Located at the heart of central Florida, the Ocala National Forest is sprinkled with tons of springs. It covers over 607 miles and was established in 1908 by Theodore Roosevelt as a national forest, making it the oldest established national forest east of the Mississippi. And found at the southern end of the forest is Alexander Springs.
When you first turn in, you will pay your entrance fee at the ranger shack. It is $8.00 per person on weekdays and $11.00 per person on weekends. These are the updated prices, it has not been updated on their website as of yet. For parking, you follow the road as it loops you around the parking lot. Spots for buses and guests with canoes are labeled. If you have a watercraft that you are taking out on Alexander Springs Creek, there is a driveway you can veer into and park to unload your watercraft. This is to the left of the restrooms/showers and shop to purchase needed concessions. To the right will be a walkway through picnic areas with grills and benches leading to the swim area.
This spring has a HUGE swimming area! There are two sets of stairs descending into the water. It starts off shallow, easy to stand around and play. Floaties of all shapes and sizes are allowed. You will want to bring snorkel gear to enjoy underwater views. The actual spring head, where water from the underwater aquifer gushes out, gets as deep as 25 feet. When you take a look below the surface you will see rock formations all around the spring head making this spring fun to snorkel down and explore.
Did you know that Alexander Springs is 1 of 27 first-magnitude springs that exist in Florida and is the ONLY spring in the Ocala National Forest you can scuba dive in!
Alexander Spring is the ONLY spring in Ocala National Forest where you can scuba dive. It is a good beginner dive or training area. Most divers spend time exploring the depth of the spring head. The force at which the water enters the spring from the aquifers can be at shocking speed. You will have fun exploring the caverns while enjoying passing visits from turtles and fish. Because it is spring water, the visibility is incredibly clear. Another reason this place is good for beginner divers wanting to get time in the water. You will need to make arrangements with a dive shop to rent gear if you do not have your own to bring to the spring. There is no extra fee to pay to scuba dive just pay your entrance fee. Remember, always have a dive buddy! Don't forget to bring all your scuba gear, wetsuit, dive license, and GoPro!
Alexander Springs Run
If you want to paddle Alexander Spring Creek, you can launch next to the swim area. Back where there is signage for unloading your watercraft, a sidewalk will lead you down to the launch area. It is quite a hike from the parking lot to the water. If you do not have your own, there are kayaks for rent. You can visit the concession stand shop to purchase your rental. They have single and double kayaks, and two and three-person canoes to rent. It is $20.00 for 2 hours, $28.00 for 4 hours, and $45.00 for the day.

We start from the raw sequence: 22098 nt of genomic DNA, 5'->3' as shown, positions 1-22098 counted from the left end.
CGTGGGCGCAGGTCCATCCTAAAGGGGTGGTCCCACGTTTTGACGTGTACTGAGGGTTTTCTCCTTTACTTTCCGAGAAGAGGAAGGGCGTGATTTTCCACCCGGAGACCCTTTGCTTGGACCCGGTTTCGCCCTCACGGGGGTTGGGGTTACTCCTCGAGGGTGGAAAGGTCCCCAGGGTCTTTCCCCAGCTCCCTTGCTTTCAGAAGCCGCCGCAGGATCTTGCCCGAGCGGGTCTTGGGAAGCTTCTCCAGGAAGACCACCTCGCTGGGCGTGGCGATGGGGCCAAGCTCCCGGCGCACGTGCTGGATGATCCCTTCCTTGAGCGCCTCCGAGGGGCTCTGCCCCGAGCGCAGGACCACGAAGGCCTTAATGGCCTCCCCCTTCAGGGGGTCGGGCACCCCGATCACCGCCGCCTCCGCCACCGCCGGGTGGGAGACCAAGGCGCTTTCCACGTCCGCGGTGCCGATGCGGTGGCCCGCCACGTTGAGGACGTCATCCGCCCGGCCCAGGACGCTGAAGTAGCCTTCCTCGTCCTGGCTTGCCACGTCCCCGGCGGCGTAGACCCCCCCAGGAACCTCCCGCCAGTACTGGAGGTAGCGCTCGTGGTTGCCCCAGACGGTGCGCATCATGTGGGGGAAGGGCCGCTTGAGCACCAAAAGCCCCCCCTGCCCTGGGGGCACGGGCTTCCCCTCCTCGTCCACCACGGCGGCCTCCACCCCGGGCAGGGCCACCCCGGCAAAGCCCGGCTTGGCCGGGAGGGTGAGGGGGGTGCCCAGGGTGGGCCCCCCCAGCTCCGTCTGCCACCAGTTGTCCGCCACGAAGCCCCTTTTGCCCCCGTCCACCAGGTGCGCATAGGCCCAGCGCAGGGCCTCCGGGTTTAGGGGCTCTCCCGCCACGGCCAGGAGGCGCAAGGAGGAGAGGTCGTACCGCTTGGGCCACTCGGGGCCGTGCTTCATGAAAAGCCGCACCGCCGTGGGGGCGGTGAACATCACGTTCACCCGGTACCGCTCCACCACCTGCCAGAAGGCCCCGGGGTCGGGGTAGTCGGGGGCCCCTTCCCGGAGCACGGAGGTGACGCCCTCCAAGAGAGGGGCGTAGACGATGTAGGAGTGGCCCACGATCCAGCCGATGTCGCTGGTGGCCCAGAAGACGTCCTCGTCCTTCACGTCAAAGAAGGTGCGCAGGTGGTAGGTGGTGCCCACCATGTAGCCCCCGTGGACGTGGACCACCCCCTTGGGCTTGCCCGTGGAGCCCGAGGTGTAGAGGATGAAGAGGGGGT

The full length of Alexander Spring Creek is 6 miles, then blends itself into the St. John River. When first dropping in near the spring head the water is crystal clear. Make sure to look below for turtle friends nesting and swimming about the seagrass. You will also see smaller sand boils bubbling with that fresh spring water and sand. The clear waters don’t last long, not even half a mile down from the launch point, and it turns to murky river water. When paddling from the spring head, you will be moving with the current, so be mindful that it will be a bit more challenging on the paddle back. You will enjoy views of rich vegetation along the banks of the river and prairies of lily pads on the water. There is no shade coverage on this paddle, so wear appropriate garments and sunscreen. Don't forget to bring your personal watercraft (if not renting), PFD (life jacket), Extra Sunscreen, Snacks, Long Sleeve/ UV Shirt, Hat, Sunglasses, and GoPro!
Hiking Timucuan Trail at Alexander Springs
There is a short walking trail around the spring called Timucuan Trail. This interpretive hiking trail dives into the everyday lives of ancient people who once lived around Alexander Springs. The Timucuan Trail also provides an excellent snapshot of major habitats that occur throughout the Ocala National Forest, condensed into one short loop. Towering cabbage palms in the hydric hammock, diminutive oaks in the sand pine scrub, sweet-scented Southern magnolias in the hardwood hammock, and thickets of colorful wildflowers along the spring run are all part of the botanical beauty you'll see along this trail. With being just shy of a mile, this trail will change from sidewalk to dirt to boardwalk as it takes you on a journey through Florida foliage before you arrive at little lookouts over Spring Creek. If you are interested in fishing these overlooks would be the only spots where fishing is permitted.
Camping at Alexander Springs
For those wanting to camp, Alexander Springs has 67 areas for tents and RVs. It is recommended to make reservations ahead of time. If you have an RV, there is no hook-up for sewer, electrical, or water. There are showers and restrooms available for use.
Animals To See
Fish | Little Blue Heron | Anhinga | Great Egret | Florida Red-Bellied Cooter Turtle | River Cooter Turtle | Alligators | Otters
Things To Pack
Enter Central Florida’s own enchanted forest and begin discovering the crystal-clear gems hiding among the trees.